5G network successfully tested in agricultural practice

Published on
September 5, 2019

KPN’s high-speed 5G network has been successfully trialled at the Wageningen University & Research test site in Valthermond in a pilot project for combating potato plants growing as weeds in a field of beetroot. Rapid data transmission from the robot in the field to a central computer meant the weeds could be successfully controlled in real time.

At a demonstration carried out on 27 August, a camera system mounted on an autonomous vehicle recorded images in a field of beetroot. The images were sent to a computer in The Hague using what’s known as ‘pre-5G connectivity’. The computer was running an application using artificial intelligence to identify the potato plants that were considered weeds in the beetroot field. The precise location of these potato plants was then sent back from the computer to the autonomous vehicle, which could then immediately destroy the plants as it moved around. The communication from the vehicle to the central computer and back again took just 25 milliseconds, meaning the application was in effect working in real time. The vehicle was able to record the images and perform the weed control as it moved around, thanks to the fast 5G connection that achieved uplink speeds of up to 120 megabits (Mbps) per second.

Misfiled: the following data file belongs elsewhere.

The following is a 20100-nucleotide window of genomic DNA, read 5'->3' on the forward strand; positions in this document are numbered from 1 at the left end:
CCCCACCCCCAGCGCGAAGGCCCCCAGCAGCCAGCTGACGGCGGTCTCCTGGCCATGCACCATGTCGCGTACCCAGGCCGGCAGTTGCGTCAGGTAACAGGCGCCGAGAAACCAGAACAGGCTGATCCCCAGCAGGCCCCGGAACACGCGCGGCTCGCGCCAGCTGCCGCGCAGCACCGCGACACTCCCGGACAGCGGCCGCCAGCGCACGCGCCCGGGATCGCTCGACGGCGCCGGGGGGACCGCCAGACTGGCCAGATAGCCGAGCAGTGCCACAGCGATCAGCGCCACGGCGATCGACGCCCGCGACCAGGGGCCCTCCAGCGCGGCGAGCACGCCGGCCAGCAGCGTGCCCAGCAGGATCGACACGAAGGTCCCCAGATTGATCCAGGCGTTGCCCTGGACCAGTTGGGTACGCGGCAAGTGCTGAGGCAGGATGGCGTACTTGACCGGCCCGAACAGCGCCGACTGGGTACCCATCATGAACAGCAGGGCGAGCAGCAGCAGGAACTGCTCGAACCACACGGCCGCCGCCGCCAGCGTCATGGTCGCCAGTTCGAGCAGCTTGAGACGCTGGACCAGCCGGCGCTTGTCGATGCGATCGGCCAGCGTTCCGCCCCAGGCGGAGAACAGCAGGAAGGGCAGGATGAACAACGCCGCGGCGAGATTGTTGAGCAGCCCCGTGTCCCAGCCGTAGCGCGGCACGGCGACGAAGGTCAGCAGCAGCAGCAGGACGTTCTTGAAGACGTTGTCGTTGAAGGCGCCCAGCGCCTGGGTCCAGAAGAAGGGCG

Cost savings

Farming businesses are eager to get their hands on this application. The presence of potato plants in a field year after year can lead to soil-borne diseases and, in turn, lower yields. At present, potato plants growing as weeds in beetroot fields need to be manually removed and this is both labour intensive and expensive. Tests using this application based on artificial intelligence have shown good results. The system appears to already recognise at least 90% of potato plants.

WUR, KPN and the Province of Drenthe are working together to develop 5G technology for the future of farming. WUR is also working with the Danish company AgroIntelli and KPN to make the application usable on an autonomous vehicle, the Robotti. It’s expected that these two innovations will be on the market to be used together by the spring of 2020.